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Re: Non-commutative algebra
*To*: mathgroup at smc.vnet.net
*Subject*: [mg13173] Re: [mg13053] Non-commutative algebra
*From*: Andrzej Kozlowski <andrzej at tuins.ac.jp>
*Date*: Mon, 13 Jul 1998 07:42:22 -0400
*Sender*: owner-wri-mathgroup at wolfram.com
Here is (I hope a fair) summary of and the conclusions of this
discussion, (including some private correspondence).
First of all, I have to report to all those naive people who, like me,
have never known this obvious fact, that Wolfram Research Inc. strongly
disapproves of clearing any Attributes or otherwise modifying low level
built-in functions, such as Times, Plus etc., and in particular
removing their Orderless attribute. If you do this terrible things may
happen to your programs either immediately or in the future. It is not
made clear why we are actually given the opportunity to engage in such
unhygienic behaviour, but perhaps it is just to provide a little
excitement for those who like living dangerously.
Secondly, I was almost completely wrong about Expand in Mathematica 3.0.
Even if you clear the attribute Orderless from Times, Expand will
continue to behave commutatively. For example, there seems to be no way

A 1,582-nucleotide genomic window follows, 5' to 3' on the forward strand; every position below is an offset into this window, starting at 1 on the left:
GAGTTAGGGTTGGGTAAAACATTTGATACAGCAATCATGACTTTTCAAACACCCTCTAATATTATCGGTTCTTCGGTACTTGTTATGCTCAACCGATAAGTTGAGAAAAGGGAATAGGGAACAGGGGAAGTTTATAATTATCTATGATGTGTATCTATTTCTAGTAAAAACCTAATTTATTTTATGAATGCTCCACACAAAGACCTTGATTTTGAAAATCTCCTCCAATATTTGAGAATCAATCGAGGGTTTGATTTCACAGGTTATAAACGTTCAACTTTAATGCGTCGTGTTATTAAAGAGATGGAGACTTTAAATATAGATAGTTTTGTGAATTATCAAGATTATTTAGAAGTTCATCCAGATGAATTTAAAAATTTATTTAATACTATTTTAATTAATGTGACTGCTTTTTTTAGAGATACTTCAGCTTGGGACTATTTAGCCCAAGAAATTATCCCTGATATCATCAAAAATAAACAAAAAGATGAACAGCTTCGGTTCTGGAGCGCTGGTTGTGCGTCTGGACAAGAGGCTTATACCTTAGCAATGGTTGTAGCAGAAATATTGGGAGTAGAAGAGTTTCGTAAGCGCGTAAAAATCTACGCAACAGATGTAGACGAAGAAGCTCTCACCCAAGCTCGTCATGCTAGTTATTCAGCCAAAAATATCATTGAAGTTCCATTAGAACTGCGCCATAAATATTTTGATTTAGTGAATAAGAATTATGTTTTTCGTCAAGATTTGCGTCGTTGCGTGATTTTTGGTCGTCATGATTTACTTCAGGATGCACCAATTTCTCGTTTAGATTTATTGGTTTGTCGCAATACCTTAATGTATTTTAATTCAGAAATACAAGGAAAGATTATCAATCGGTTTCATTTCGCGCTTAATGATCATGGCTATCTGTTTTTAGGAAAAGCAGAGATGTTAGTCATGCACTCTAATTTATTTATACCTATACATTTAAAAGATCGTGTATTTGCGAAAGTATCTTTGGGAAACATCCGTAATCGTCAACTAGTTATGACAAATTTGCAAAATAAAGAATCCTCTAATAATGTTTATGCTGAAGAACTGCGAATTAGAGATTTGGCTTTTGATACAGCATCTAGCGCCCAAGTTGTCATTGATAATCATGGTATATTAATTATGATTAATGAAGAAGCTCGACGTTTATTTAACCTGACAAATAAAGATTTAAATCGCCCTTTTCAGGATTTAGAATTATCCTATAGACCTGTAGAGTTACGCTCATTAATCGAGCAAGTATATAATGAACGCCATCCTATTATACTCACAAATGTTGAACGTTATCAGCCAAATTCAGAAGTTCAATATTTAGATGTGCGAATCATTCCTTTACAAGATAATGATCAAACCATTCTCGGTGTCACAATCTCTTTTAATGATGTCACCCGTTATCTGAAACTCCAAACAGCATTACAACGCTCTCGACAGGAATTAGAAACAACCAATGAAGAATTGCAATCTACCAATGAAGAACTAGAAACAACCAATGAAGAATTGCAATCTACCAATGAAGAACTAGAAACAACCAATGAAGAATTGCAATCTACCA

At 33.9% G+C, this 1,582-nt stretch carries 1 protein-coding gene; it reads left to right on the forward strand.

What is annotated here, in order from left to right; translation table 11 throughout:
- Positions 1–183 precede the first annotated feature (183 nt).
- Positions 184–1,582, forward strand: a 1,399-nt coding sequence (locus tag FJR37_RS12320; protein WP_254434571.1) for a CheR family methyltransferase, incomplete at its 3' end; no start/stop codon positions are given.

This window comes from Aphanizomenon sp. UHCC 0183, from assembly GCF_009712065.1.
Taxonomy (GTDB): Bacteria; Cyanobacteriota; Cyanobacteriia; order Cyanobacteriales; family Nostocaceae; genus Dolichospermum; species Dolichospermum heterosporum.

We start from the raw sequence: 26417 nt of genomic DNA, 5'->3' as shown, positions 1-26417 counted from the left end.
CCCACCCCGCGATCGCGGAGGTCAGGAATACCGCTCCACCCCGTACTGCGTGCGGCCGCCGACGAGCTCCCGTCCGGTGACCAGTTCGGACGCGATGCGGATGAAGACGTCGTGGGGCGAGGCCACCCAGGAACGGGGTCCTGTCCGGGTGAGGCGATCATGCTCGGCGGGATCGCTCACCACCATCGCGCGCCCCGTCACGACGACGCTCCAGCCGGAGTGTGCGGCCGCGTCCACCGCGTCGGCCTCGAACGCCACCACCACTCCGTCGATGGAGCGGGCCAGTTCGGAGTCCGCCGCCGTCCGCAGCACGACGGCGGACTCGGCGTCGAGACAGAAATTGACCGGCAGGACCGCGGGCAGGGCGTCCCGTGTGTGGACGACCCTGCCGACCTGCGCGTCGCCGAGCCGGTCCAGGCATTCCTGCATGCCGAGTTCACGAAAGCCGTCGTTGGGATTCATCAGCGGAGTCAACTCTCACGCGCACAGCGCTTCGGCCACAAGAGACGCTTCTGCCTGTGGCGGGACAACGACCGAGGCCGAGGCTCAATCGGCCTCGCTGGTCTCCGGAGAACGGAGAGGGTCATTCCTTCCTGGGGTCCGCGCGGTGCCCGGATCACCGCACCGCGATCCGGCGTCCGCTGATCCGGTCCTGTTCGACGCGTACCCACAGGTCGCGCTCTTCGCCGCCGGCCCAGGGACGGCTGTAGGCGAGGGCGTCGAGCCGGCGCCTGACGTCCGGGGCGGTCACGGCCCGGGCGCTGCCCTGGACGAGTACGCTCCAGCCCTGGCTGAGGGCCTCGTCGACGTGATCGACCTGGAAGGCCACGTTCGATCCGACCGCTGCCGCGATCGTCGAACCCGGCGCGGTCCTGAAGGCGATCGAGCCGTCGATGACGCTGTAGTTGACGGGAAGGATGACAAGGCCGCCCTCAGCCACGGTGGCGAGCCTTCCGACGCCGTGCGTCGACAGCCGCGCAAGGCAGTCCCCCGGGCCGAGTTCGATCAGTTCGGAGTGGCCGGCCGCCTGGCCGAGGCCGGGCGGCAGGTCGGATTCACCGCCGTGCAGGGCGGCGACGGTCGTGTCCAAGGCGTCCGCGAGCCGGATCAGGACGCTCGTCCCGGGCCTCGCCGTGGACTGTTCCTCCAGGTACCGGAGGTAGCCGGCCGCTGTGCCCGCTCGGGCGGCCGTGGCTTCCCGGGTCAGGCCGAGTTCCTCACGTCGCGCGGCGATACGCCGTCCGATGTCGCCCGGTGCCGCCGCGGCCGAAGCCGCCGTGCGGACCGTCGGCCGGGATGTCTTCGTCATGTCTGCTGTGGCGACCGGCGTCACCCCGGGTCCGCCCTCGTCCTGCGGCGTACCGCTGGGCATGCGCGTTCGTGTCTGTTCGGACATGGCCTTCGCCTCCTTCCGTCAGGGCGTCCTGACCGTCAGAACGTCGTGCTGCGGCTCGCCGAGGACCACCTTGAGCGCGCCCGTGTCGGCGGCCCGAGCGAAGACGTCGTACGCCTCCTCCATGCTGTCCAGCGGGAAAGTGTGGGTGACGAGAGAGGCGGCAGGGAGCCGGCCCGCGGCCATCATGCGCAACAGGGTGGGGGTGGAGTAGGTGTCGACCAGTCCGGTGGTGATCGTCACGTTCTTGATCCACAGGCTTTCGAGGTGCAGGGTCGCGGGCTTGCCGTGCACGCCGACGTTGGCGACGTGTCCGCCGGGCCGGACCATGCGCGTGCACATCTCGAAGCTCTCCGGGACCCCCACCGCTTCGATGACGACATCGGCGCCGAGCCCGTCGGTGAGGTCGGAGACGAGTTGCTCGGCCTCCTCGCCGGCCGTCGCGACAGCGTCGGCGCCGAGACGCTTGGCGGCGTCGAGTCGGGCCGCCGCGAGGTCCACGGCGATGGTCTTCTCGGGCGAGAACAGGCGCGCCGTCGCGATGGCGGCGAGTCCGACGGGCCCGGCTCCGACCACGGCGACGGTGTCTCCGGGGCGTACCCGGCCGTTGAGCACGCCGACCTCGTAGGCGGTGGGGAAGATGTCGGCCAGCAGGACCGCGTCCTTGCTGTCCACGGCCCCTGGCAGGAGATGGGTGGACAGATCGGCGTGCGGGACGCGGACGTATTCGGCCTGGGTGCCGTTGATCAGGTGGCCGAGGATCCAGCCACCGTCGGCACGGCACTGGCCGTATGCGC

to make Expand[c*(a+b)+(a+b)*c] to give the correct looking
(non-commutative) answer.
Having said all this, my question was not entirely pointless. There has
indeed been a deliberate change in v. 3 in the behaviour of Expand
after the Orderelss attribute is removed. This has been confirmed by
Daniel Lichtblau. In particular expressions of the form
Expand[(x+y+z+...)^n]
will now expand correctly non-commutatively.
This leads me onto dangerous grounds. Although as everyone now should
know, one should never even dream of doing this, I can see some
opportunities for programming hacks which give simple solutions to some
combinatorial programs. Say, you want to find all 4 letter words that
can be written using the letters {a,b,c,d,e,f} so that no letter
appears twice in succession (i.e no abba etc). A simple way to do this
now is:
ClearAttributes[Times,Orderless];
l=Apply[List,Expand[(a+b+c+d+e+f)^4]];
Map[ToString,Complement[l,Cases[l,Times[___,_Power,___]|_Power]]]
Of course you can do this almost as easily in perfectly legitimate ways,
for example by using Outer, but where is the fun in that?
Andrzej Kozlowski
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